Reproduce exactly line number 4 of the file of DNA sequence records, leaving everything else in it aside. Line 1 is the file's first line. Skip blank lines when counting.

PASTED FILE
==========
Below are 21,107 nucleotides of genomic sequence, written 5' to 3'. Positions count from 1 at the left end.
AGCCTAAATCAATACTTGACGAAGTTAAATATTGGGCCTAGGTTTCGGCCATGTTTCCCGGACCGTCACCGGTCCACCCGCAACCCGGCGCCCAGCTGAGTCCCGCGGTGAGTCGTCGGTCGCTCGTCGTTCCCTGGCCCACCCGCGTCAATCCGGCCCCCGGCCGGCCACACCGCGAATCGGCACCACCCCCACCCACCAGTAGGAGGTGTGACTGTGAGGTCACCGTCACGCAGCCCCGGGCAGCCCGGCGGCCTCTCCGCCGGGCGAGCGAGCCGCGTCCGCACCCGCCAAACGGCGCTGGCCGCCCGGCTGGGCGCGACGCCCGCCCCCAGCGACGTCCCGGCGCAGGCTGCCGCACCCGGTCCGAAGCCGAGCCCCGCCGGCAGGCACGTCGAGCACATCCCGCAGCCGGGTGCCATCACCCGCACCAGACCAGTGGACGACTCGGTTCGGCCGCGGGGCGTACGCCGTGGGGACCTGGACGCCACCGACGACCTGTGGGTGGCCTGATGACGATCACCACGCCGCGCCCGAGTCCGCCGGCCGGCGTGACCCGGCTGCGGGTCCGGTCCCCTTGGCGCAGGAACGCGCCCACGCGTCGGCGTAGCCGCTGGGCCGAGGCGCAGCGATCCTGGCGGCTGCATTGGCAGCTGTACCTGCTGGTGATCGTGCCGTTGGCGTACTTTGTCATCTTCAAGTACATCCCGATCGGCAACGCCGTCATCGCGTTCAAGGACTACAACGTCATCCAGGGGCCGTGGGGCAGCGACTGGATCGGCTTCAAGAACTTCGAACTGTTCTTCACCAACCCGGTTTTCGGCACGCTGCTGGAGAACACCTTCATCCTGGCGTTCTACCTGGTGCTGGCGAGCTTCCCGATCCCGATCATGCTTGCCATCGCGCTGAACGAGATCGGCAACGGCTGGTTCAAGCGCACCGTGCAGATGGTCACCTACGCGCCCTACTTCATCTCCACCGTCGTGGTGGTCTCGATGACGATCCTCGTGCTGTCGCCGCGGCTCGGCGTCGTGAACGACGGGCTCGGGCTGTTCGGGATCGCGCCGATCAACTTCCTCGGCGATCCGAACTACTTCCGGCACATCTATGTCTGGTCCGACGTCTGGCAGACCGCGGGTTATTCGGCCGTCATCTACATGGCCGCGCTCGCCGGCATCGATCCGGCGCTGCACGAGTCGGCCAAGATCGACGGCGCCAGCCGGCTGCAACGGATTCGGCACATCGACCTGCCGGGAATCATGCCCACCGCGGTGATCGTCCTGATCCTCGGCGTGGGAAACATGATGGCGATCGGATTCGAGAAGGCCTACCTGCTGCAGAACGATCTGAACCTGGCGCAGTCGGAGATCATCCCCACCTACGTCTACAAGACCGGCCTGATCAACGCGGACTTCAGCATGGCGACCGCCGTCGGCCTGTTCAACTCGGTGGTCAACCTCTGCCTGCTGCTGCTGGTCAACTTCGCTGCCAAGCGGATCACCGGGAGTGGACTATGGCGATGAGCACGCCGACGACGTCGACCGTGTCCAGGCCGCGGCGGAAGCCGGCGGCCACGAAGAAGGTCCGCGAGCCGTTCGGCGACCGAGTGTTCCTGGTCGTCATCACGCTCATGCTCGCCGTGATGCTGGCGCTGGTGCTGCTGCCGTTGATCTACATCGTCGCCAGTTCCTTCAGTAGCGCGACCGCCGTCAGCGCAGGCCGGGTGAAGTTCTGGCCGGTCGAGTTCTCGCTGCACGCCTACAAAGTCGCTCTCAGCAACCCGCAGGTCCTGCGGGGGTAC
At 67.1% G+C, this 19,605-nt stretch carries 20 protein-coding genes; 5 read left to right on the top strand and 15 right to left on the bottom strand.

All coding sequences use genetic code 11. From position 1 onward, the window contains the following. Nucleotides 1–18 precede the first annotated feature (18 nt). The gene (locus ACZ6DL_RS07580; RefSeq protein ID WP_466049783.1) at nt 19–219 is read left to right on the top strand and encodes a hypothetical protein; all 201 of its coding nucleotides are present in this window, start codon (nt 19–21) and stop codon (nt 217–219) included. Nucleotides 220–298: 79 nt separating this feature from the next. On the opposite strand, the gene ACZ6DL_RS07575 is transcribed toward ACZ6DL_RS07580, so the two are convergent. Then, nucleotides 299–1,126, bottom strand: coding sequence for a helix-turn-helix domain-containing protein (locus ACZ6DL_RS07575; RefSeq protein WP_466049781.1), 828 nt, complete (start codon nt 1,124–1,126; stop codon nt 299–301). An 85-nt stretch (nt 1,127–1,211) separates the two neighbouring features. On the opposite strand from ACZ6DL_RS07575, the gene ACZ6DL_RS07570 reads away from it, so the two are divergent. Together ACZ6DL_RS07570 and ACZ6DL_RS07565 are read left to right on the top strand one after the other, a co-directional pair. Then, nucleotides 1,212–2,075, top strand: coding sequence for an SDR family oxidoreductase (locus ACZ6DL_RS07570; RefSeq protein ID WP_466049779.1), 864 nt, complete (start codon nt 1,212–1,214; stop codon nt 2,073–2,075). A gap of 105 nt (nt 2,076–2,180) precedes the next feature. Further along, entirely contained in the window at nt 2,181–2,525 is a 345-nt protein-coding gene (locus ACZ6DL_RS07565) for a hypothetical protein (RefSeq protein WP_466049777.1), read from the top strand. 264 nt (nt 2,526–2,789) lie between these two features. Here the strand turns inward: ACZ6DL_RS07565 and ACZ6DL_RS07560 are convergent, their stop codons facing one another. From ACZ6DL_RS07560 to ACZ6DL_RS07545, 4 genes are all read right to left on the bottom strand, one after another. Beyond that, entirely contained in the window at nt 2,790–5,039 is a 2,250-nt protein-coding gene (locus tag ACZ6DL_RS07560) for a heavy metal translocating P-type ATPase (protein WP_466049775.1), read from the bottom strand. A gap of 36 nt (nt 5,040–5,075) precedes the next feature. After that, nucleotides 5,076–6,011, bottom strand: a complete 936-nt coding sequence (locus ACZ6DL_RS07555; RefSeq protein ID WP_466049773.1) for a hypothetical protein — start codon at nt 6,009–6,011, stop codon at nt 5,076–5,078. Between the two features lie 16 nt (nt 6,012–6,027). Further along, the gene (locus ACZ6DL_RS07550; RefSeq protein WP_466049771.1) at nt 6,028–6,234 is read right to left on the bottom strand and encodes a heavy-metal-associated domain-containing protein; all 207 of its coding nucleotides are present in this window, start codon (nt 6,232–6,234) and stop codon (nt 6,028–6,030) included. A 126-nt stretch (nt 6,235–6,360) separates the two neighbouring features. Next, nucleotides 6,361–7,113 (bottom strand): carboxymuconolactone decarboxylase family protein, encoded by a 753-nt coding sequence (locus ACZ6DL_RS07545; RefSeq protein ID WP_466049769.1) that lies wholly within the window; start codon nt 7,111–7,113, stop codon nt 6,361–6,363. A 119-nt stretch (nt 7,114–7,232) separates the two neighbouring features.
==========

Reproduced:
All coding sequences use genetic code 11. From position 1 onward, the window contains the following. Nucleotides 1–18 precede the first annotated feature (18 nt). The gene (locus ACZ6DL_RS07580; RefSeq protein ID WP_466049783.1) at nt 19–219 is read left to right on the top strand and encodes a hypothetical protein; all 201 of its coding nucleotides are present in this window, start codon (nt 19–21) and stop codon (nt 217–219) included. Nucleotides 220–298: 79 nt separating this feature from the next. On the opposite strand, the gene ACZ6DL_RS07575 is transcribed toward ACZ6DL_RS07580, so the two are convergent. Then, nucleotides 299–1,126, bottom strand: coding sequence for a helix-turn-helix domain-containing protein (locus ACZ6DL_RS07575; RefSeq protein WP_466049781.1), 828 nt, complete (start codon nt 1,124–1,126; stop codon nt 299–301). An 85-nt stretch (nt 1,127–1,211) separates the two neighbouring features. On the opposite strand from ACZ6DL_RS07575, the gene ACZ6DL_RS07570 reads away from it, so the two are divergent. Together ACZ6DL_RS07570 and ACZ6DL_RS07565 are read left to right on the top strand one after the other, a co-directional pair. Then, nucleotides 1,212–2,075, top strand: coding sequence for an SDR family oxidoreductase (locus ACZ6DL_RS07570; RefSeq protein ID WP_466049779.1), 864 nt, complete (start codon nt 1,212–1,214; stop codon nt 2,073–2,075). A gap of 105 nt (nt 2,076–2,180) precedes the next feature. Further along, entirely contained in the window at nt 2,181–2,525 is a 345-nt protein-coding gene (locus ACZ6DL_RS07565) for a hypothetical protein (RefSeq protein WP_466049777.1), read from the top strand. 264 nt (nt 2,526–2,789) lie between these two features. Here the strand turns inward: ACZ6DL_RS07565 and ACZ6DL_RS07560 are convergent, their stop codons facing one another. From ACZ6DL_RS07560 to ACZ6DL_RS07545, 4 genes are all read right to left on the bottom strand, one after another. Beyond that, entirely contained in the window at nt 2,790–5,039 is a 2,250-nt protein-coding gene (locus tag ACZ6DL_RS07560) for a heavy metal translocating P-type ATPase (protein WP_466049775.1), read from the bottom strand. A gap of 36 nt (nt 5,040–5,075) precedes the next feature. After that, nucleotides 5,076–6,011, bottom strand: a complete 936-nt coding sequence (locus ACZ6DL_RS07555; RefSeq protein ID WP_466049773.1) for a hypothetical protein — start codon at nt 6,009–6,011, stop codon at nt 5,076–5,078. Between the two features lie 16 nt (nt 6,012–6,027). Further along, the gene (locus ACZ6DL_RS07550; RefSeq protein WP_466049771.1) at nt 6,028–6,234 is read right to left on the bottom strand and encodes a heavy-metal-associated domain-containing protein; all 207 of its coding nucleotides are present in this window, start codon (nt 6,232–6,234) and stop codon (nt 6,028–6,030) included. A 126-nt stretch (nt 6,235–6,360) separates the two neighbouring features. Next, nucleotides 6,361–7,113 (bottom strand): carboxymuconolactone decarboxylase family protein, encoded by a 753-nt coding sequence (locus ACZ6DL_RS07545; RefSeq protein ID WP_466049769.1) that lies wholly within the window; start codon nt 7,111–7,113, stop codon nt 6,361–6,363. A 119-nt stretch (nt 7,114–7,232) separates the two neighbouring features.